WASHINGTON — The Justice Dept. on Wednesday asked a federal judge in New York to amend a 47-year-old consent decree so that ASCAP can begin collecting home-taping royalties in other countries.
A home-recording royalty is included in the cost of a blank tape, and in the U.S. at least, that fee is distributed through ASCAP to its members. The U.S. began collecting the royalty in 1993.
The Justice Dept. sought the amendment at ASCAP’s request, so that the music licensing group can begin distributing home-taping royalties that are being collected in other countries including Canada, France and Germany.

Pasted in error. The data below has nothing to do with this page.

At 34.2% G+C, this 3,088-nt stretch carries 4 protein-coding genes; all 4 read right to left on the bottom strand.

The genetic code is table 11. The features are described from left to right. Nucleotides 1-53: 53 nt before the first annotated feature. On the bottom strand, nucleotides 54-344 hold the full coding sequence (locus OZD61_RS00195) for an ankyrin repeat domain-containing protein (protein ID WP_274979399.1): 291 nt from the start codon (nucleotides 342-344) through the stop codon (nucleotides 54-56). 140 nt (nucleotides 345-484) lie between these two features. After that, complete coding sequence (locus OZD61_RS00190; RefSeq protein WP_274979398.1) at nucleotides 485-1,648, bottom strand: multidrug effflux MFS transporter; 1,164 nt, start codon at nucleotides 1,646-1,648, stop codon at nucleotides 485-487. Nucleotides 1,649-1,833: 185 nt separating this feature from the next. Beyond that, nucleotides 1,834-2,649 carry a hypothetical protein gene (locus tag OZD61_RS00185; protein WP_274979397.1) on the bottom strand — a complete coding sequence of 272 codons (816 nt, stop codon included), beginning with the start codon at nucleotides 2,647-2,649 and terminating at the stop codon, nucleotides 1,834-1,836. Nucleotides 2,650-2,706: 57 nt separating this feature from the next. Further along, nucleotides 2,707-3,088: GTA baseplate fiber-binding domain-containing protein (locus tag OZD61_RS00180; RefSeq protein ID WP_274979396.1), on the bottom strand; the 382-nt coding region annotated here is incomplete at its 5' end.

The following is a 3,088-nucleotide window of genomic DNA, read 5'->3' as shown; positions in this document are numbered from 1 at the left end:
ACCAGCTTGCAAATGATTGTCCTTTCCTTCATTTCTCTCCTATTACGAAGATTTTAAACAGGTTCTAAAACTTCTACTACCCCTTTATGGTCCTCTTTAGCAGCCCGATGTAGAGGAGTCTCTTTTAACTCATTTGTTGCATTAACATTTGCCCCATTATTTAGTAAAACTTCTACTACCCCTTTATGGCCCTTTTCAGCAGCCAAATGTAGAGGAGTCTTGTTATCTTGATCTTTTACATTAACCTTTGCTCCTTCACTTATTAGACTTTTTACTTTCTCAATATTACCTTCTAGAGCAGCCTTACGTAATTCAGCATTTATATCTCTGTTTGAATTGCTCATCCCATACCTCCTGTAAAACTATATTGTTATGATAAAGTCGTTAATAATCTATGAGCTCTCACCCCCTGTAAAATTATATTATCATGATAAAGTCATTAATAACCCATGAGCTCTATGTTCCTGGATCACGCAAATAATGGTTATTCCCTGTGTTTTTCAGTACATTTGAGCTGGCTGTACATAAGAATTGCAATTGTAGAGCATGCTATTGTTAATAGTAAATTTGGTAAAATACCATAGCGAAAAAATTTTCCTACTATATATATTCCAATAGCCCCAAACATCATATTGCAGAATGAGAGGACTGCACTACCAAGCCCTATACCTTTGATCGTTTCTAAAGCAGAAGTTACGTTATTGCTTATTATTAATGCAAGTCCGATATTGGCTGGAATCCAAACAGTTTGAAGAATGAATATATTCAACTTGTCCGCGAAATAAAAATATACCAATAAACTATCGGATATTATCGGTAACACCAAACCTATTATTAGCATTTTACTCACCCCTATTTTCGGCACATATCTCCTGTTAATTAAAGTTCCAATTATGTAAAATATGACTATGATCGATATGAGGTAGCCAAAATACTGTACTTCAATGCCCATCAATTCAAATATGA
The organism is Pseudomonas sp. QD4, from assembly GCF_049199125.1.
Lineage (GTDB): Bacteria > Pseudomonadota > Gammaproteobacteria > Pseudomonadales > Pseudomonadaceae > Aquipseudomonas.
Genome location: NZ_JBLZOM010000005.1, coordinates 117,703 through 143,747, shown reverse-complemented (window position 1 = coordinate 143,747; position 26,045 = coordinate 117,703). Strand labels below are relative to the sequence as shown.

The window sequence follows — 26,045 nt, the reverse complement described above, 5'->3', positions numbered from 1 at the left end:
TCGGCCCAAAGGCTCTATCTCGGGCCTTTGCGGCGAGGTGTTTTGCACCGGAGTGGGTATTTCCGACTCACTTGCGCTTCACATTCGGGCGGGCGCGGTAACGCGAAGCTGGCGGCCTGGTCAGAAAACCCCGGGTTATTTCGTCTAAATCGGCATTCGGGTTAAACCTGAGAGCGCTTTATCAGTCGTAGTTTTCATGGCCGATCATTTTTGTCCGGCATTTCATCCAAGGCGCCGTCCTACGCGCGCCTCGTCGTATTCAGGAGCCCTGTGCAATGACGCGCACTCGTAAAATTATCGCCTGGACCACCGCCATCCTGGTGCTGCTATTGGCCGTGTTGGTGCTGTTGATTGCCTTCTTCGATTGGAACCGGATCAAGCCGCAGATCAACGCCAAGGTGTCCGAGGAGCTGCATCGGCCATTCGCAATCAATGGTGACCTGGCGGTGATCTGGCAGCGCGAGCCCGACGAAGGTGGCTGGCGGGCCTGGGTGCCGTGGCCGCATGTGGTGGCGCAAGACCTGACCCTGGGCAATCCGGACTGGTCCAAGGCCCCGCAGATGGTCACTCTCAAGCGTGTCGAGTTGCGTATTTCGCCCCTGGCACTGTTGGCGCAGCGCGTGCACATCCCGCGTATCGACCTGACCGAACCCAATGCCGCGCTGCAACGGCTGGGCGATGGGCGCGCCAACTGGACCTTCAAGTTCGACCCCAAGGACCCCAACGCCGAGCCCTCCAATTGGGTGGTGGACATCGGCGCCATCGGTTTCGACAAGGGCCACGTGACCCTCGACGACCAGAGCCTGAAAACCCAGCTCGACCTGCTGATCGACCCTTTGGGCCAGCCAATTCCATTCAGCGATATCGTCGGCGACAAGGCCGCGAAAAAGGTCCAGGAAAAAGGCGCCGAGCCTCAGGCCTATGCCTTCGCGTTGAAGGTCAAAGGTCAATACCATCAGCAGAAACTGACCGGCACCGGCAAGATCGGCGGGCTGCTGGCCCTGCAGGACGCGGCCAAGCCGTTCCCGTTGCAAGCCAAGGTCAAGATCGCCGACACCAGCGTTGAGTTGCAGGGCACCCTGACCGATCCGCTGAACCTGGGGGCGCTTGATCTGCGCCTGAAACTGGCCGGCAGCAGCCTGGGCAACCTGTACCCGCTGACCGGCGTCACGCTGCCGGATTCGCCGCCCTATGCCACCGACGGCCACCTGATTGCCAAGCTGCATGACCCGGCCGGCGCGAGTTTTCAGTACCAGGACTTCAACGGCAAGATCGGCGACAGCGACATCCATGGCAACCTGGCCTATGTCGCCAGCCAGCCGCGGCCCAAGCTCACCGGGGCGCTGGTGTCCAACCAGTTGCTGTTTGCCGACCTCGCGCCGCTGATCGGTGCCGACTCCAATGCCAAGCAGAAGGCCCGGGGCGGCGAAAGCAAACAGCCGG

Germany has been collecting the home-recording royalty since January, and so far has $3 million waiting for distribution in the U.S., according to ASCAP legal counsel Fred Koenigsberg. Figures for other countries are not available, Koenigsberg said.
Because of a consent decree entered into in 1950, ASCAP is barred from collecting foreign “non-dramatic” rights fees such as royalties for home recordings. Justice and ASCAP entered the consent decree to settle charges that music-rights groups from several countries were conspiring in an international effort to stifle competition.